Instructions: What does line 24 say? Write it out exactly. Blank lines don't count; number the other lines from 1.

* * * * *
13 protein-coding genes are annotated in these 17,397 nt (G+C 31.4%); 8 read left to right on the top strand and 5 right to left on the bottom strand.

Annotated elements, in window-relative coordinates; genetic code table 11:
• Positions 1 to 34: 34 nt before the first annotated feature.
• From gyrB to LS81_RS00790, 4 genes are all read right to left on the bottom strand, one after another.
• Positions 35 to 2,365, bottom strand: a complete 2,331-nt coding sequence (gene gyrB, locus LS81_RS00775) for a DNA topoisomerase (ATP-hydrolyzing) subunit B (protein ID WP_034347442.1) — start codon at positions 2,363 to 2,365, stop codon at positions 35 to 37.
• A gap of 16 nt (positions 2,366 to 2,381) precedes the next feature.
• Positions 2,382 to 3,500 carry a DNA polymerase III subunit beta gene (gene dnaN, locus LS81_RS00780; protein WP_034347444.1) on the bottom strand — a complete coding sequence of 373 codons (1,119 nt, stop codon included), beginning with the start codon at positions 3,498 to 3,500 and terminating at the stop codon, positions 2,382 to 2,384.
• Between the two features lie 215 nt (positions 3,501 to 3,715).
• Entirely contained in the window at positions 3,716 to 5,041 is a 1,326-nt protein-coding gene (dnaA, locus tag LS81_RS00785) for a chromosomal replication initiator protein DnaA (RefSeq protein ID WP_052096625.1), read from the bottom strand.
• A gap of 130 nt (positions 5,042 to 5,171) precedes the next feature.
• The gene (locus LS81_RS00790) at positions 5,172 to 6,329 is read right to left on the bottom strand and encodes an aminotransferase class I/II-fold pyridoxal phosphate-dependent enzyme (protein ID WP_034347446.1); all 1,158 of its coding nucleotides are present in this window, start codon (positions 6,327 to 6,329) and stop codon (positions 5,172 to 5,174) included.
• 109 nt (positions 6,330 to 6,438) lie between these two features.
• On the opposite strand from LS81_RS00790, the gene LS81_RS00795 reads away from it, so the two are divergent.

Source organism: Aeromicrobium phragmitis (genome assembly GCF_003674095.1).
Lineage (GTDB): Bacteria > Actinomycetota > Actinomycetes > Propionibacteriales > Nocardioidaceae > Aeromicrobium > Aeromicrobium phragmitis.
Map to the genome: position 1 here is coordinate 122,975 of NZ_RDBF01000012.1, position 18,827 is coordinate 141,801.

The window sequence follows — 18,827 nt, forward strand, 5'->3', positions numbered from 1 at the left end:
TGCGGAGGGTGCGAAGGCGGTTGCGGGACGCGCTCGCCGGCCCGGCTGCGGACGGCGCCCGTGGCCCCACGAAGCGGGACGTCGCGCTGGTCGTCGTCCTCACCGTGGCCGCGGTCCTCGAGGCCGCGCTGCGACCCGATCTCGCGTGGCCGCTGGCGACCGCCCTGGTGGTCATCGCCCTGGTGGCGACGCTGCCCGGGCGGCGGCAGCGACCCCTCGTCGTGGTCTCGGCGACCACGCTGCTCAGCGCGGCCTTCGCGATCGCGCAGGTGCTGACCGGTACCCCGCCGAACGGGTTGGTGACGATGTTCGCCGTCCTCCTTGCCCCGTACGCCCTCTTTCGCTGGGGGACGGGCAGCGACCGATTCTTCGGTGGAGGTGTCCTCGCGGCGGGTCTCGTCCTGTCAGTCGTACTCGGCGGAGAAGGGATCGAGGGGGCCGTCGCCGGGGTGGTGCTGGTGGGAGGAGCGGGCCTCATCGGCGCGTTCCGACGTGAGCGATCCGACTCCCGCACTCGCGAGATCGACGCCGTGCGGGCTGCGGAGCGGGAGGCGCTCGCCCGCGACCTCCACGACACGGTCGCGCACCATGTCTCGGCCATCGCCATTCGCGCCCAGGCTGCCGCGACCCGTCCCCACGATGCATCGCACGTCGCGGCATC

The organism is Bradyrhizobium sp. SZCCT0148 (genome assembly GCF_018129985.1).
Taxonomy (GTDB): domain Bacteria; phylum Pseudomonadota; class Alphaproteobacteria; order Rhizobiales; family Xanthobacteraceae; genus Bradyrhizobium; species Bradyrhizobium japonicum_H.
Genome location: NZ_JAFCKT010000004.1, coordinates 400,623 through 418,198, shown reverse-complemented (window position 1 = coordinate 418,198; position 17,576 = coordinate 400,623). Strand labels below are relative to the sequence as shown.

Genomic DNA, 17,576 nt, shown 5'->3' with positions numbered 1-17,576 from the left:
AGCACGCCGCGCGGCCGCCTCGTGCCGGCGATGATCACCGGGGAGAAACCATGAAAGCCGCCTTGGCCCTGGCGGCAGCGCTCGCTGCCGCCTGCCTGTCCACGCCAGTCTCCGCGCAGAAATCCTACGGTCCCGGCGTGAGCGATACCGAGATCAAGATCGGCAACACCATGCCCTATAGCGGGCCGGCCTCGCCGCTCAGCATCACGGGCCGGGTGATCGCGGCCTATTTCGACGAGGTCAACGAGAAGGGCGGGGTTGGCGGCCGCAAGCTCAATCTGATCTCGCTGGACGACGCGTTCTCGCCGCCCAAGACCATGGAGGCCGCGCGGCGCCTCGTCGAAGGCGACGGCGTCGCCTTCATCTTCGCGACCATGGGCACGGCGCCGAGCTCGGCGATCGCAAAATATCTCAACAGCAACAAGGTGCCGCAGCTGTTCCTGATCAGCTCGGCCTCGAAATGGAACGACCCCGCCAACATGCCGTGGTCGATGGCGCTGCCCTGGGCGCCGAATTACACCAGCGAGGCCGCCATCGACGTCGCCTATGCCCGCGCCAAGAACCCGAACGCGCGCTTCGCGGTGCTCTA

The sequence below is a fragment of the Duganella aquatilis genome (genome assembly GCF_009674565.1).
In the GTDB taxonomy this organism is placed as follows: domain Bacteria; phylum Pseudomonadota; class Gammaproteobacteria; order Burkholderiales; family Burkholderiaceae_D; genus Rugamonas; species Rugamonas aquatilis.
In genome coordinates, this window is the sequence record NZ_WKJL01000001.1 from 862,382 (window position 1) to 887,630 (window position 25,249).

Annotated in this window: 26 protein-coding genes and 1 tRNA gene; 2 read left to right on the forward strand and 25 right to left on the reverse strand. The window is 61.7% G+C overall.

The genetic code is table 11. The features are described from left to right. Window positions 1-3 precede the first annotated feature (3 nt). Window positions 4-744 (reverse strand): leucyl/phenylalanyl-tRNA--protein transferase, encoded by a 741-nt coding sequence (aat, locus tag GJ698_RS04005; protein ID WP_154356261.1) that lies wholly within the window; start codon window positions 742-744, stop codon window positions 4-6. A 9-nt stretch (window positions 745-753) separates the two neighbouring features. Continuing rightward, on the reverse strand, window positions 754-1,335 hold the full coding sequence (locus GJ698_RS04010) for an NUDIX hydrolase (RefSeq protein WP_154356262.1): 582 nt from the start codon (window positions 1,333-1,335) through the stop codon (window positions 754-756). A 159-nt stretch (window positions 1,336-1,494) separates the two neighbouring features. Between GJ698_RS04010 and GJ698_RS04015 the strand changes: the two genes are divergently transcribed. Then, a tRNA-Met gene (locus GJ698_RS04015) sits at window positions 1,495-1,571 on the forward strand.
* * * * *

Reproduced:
The sequence below is a fragment of the Duganella aquatilis genome (genome assembly GCF_009674565.1).